Early inspired oxygen and intermittent hypoxemic events in extremely premature infants are associated with asthma medication use at 2 years of age

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Extremely premature infants are at risk for childhood wheezing. Early respiratory support and intermittent hypoxemia (IH) events may be associated with adverse breathing outcomes.

Study design

A single-center retrospective cohort study of 137 premature infants <28 weeks gestational age characterized the associations of cumulative oxygen, cumulative mean airway pressure, IH, and oxygen saturation (SpO2) on the primary outcome of prescription asthma medication use at 2-year follow-up. Relative risk was calculated by generalized estimating equations.


Reported asthma medication use was 46%. At 1–3 days of age, elevated cumulative oxygen exposure, increased daily IH, and lower mean SpO2 (adjusted for gestational age and sex) and increased cumulative mean airway pressure exposure (unadjusted) were associated with asthma medication use.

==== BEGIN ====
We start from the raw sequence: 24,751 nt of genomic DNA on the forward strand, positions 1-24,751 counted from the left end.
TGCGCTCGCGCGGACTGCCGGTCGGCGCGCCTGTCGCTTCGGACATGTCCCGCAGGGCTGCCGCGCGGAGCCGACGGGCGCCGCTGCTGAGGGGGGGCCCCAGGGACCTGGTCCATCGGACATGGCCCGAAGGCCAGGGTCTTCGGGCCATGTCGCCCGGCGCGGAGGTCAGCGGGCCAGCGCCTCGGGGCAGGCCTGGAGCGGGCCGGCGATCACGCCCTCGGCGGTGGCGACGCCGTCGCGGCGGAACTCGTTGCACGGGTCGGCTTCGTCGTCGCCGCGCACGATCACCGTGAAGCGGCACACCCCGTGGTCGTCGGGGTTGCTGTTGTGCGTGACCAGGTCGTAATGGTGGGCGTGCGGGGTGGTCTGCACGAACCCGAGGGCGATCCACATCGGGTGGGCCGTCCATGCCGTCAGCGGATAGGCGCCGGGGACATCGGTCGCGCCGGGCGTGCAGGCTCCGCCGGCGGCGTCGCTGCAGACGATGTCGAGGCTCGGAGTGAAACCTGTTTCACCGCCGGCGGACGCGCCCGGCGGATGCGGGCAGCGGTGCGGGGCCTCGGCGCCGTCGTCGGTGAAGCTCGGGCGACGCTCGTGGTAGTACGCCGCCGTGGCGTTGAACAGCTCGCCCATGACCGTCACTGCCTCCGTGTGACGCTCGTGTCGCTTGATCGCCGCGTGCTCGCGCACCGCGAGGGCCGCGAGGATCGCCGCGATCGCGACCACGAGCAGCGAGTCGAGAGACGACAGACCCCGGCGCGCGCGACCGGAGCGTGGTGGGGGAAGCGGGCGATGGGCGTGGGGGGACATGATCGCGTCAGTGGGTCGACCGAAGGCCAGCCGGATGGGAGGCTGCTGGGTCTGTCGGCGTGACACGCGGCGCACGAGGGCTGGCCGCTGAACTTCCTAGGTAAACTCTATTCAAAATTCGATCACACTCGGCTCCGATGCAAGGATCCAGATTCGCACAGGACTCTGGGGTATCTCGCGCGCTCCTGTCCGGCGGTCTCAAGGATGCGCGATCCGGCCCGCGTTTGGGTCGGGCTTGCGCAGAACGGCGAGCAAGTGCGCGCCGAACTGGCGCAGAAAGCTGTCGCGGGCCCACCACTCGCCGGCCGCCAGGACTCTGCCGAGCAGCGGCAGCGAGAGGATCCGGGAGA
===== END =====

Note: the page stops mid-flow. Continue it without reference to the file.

Increased oxygen and frequent IH events during just the first 3 days of age may help identify extremely premature newborns at risk for symptomatic childhood wheezing requiring prescription asthma medications.

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AMD was supported by the NIH T32HD060537 (PI Richard Martin) and TMR by the NIH K08HL133459-01A1. The study was also supported by NIH R01HL056470 (PI Richard Martin). The authors thank Marissa Mancuso and Dominic Camperchiolo for assisting with chart recovery and data entry. AMD and TMR are participants in the NIH Loan Repayment Program.

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Correspondence to Thomas M. Raffay.

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